Congregation Ohave Shalom - Young Israel of Pawtucket

On-line Tanach Class

Tanach Class: Yishai, Part I


This week we began to learn about Yishai, father of King David. I apologize for the lateness of this email; Caren and I went to New York right after Shabbos, and we were there until yesterday afternoon.

Biography of Yishai: Appearances in Tanach
Yishai appears in two chapters of Tanach: Shemuel I 16 and 17. (He is mentioned in a few other places, as father of David and as ancestor of Mashiach. See, for example, Yeshayah 11). In Shemuel I 16, the prophet Shemuel is sent to annoint one of Yishai's sons to be the next king, and David is brought to play music for the King Saul as a cure for his depression. In Shemuel I 17, Yishai sends David to help his brothers at the battlefield against the Plishtim.

Biography of Yishai: Place of Origin
Yishai is identified (such as in Shemuel I 17:58) as "Beis haLachmi," which is usually rendered as "from Beis Lechem (Bethlehem)."

It is worth noting that Radak quotes a Midrashic interpretation of this term. After David killed Goliath, King Saul asked (Shemuel I 17:55) who David was. This question is puzzling, for King Saul knew who David was, already. Some read the question as, "Is he a scion of a powerful line?" Thus David identified himself, in response (Shemuel I 17:58), as a son of Yishai "Beis haLachmi," meaning a person of war ("Milchamah"=war).

Biography of Yishai: His Name
Yishai went by several names. In Shemuel II 17:25 he is identified as "Nachash (serpent)." Many people in Tanach have multiple names, but a couple of explanations are offered for this special name. The Gemara suggests that it is because Yishai never sinned. He only died because Adam/Eve's sin involving the fruit and the serpent introduced death to the world. Radak presents another explanation: Yishai's descendants, who would strike out against the enemies of Israel, were called "Tzifonim," "poisonous snakes."

Yishai is also referred to as "Ishai (Alef-Yud-Shin-Yud)" in Divrei haYamim I 2:13. Rashi (Michah 6:10) says that this is a standard alternative spelling of Yishai.

Biography of Yishai: His Age
The Midrash (Bereishis Rabbah 96:4) points out that the 4 generations between Nachshon (who led the tribe of Yehudah in the Desert) and David lived between 400 and 500 years. See Ramban Bereishis 46:15 and Ibn Ezra Rus 4:17 for more on this.

Biography of Yishai: Family
Yishai had 8 sons and 2 daughters. The 2 daughters were Tzeruyah (who had a son, Yoav, who was a general for David and was killed at Shelomo's order as punishment for some of his actions) and Avigayil (who had a son, Amasa, who also became a military leader). See Rus Rabbah 4:1 for interesting information on Yisra haYishmaeli/Yisraeli, who married Avigayil.

In the time of the Midrash, there was a common blessing: "May you be a father to 8 and a brother to 7." This referred to Yishai, father of 8 sons, and to David, brother of 7. (Midrash Tehillim 5:5)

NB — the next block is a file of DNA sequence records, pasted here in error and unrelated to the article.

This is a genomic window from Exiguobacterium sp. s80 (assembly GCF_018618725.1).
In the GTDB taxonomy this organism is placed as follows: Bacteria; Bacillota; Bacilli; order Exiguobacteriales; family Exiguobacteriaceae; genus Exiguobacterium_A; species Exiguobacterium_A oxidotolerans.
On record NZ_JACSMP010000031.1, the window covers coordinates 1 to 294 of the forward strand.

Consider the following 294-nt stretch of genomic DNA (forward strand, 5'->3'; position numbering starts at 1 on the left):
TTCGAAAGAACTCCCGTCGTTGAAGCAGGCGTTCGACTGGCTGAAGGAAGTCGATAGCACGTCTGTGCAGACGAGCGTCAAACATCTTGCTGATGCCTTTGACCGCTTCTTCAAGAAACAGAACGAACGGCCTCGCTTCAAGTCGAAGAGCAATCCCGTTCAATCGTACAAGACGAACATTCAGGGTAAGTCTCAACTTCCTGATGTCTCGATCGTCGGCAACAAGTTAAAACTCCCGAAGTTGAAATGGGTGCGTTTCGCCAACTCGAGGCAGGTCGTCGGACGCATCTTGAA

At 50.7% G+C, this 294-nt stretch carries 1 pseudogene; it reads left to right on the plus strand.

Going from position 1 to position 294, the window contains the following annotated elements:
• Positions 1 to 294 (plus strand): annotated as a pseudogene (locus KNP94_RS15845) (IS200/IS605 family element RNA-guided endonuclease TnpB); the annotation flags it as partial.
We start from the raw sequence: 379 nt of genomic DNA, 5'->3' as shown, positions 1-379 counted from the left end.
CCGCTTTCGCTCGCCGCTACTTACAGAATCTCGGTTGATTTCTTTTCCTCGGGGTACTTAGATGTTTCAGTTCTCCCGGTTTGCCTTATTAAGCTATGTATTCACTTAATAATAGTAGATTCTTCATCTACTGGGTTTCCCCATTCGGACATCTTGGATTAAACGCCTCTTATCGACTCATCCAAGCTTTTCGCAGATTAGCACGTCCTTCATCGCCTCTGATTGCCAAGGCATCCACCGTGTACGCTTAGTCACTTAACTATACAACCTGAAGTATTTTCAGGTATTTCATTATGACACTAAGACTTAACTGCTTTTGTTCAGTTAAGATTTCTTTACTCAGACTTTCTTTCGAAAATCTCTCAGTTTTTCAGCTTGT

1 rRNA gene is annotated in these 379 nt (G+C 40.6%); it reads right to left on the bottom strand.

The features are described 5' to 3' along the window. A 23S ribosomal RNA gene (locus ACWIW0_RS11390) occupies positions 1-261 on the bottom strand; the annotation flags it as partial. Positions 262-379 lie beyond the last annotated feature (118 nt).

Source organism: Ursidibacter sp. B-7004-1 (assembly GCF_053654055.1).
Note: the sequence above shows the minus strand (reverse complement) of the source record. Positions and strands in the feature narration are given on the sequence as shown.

The Radak (Divrei haYamim I 2:15) points out that David is listed, at times, as Yishai's 7th son, not the 8th, even though he is referred to in Shemuel I 17 as the "Katan," the smallest of the brothers! He quotes a few explanations:

1. Rabbeinu Yonah suggests that "7th" actually means "after the 7th." Radak rejects this.
2. One of the 8 was from a different mother. When David is listed as "7th," that refers to sons of the same mother.
3. One of the sons died before the genealogy listing David as 7th was recorded.
4. David was not actually the youngest; he was the 7th of 8, and Elihu was younger than he. David was called "Katan" because he was humble, making himself small.

Yishai's Greatness
It is interesting that HaShem refers to King David by a nickname, "Ben Yishai (son of Yishai)," as a term of apparent endearment (such as Sanhedrin 102a), even as the Midrash says in several places (such as Pesikta deRav Kahana 18:1) that King David's enemies would use this as an insult (not because of Yishai, but because they refused to call David by his own name).

The Midrash (Bamidbar Rabbah 10:5) points out that Yishai is introduced with the phrase, "Ushmo Yishai (and his name was Yishai)," which is an introduction reserved for the righteous, such as Boaz, Elkanah and Mordechai. The Midrash also identifies David as "Avginus ben Avginus," a scion of greatness and son of a scion of greatness. See also Succah 52b, were Yishai is listed as one of 8 "Princes of Mankind."
(See also Ibn Ezra Rus 2:17, which has a very interesting note linking Yishai's greatness and the reading of Megillas Rus on Shavuos.)

The Gemara (Shabbat 55b) says that Yishai was one of 4 people we know of who never sinned: Amram (Moshe's father), Yishai, Binyamin (Yosef's brother), Kilav (King David's son). See also Otzar Midrashim pg. 162, which lists righteous people who were never affected by an inclination to commit evil.

The Midrash (Kala Rabsi 3:22) goes even further, to say that Yishai was one of 7 righteous people whose bodies were not affected by decay after death.

Yishai was a great teacher. Shemuel I 17:12 says Yishai was "Ba baAnashim," which is usually understood to mean he was aged. The Gemara (Berachos 58a, Yevamos 76b) takes up the literal translation, though, which is, "travelled among men," meaning that he had an entourage. The Midrash explains that Yishai was a well-known teacher.

That sums up the material we learned we learned this past week. This Shabbs we will complete our look at Yishai, and perhaps begin a look at Yehosheva.

Have a good week,
Mordechai Torczyner

Tanach Class: Yishai, Part II